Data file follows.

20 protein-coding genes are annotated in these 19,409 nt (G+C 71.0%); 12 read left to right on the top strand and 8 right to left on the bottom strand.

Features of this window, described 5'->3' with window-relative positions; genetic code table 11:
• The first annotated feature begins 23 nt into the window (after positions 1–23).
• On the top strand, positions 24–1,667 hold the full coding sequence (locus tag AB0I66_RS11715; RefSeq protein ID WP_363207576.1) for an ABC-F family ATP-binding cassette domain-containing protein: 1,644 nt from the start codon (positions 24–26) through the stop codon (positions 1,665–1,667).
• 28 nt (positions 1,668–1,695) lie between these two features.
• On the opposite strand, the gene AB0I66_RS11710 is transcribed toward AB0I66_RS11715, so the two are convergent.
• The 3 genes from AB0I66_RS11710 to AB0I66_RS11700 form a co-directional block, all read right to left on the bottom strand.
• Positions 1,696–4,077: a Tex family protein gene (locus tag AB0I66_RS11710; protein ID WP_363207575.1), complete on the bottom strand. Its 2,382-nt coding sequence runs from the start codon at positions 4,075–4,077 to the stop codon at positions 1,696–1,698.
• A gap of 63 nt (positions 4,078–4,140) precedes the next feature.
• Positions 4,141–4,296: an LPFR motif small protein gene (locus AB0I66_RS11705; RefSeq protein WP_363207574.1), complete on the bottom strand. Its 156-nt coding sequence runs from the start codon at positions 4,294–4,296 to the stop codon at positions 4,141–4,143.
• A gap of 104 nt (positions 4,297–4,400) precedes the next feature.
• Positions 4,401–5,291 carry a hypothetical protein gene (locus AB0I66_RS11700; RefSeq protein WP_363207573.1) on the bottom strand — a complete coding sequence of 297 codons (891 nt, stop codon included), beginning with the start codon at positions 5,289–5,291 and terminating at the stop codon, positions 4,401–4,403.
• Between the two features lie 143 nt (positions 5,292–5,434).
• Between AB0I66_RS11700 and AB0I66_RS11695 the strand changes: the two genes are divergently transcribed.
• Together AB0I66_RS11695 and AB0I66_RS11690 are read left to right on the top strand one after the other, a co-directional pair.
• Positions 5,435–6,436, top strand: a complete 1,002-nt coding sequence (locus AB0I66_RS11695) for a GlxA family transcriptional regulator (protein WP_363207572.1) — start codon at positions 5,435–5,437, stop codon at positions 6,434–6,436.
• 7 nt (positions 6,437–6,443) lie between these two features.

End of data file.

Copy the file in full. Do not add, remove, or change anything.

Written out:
20 protein-coding genes are annotated in these 19,409 nt (G+C 71.0%); 12 read left to right on the top strand and 8 right to left on the bottom strand.

Features of this window, described 5'->3' with window-relative positions; genetic code table 11:
• The first annotated feature begins 23 nt into the window (after positions 1–23).
• On the top strand, positions 24–1,667 hold the full coding sequence (locus tag AB0I66_RS11715; RefSeq protein ID WP_363207576.1) for an ABC-F family ATP-binding cassette domain-containing protein: 1,644 nt from the start codon (positions 24–26) through the stop codon (positions 1,665–1,667).
• 28 nt (positions 1,668–1,695) lie between these two features.
• On the opposite strand, the gene AB0I66_RS11710 is transcribed toward AB0I66_RS11715, so the two are convergent.
• The 3 genes from AB0I66_RS11710 to AB0I66_RS11700 form a co-directional block, all read right to left on the bottom strand.
• Positions 1,696–4,077: a Tex family protein gene (locus tag AB0I66_RS11710; protein ID WP_363207575.1), complete on the bottom strand. Its 2,382-nt coding sequence runs from the start codon at positions 4,075–4,077 to the stop codon at positions 1,696–1,698.
• A gap of 63 nt (positions 4,078–4,140) precedes the next feature.
• Positions 4,141–4,296: an LPFR motif small protein gene (locus AB0I66_RS11705; RefSeq protein WP_363207574.1), complete on the bottom strand. Its 156-nt coding sequence runs from the start codon at positions 4,294–4,296 to the stop codon at positions 4,141–4,143.
• A gap of 104 nt (positions 4,297–4,400) precedes the next feature.
• Positions 4,401–5,291 carry a hypothetical protein gene (locus AB0I66_RS11700; RefSeq protein WP_363207573.1) on the bottom strand — a complete coding sequence of 297 codons (891 nt, stop codon included), beginning with the start codon at positions 5,289–5,291 and terminating at the stop codon, positions 4,401–4,403.
• Between the two features lie 143 nt (positions 5,292–5,434).
• Between AB0I66_RS11700 and AB0I66_RS11695 the strand changes: the two genes are divergently transcribed.
• Together AB0I66_RS11695 and AB0I66_RS11690 are read left to right on the top strand one after the other, a co-directional pair.
• Positions 5,435–6,436, top strand: a complete 1,002-nt coding sequence (locus AB0I66_RS11695) for a GlxA family transcriptional regulator (protein WP_363207572.1) — start codon at positions 5,435–5,437, stop codon at positions 6,434–6,436.
• 7 nt (positions 6,437–6,443) lie between these two features.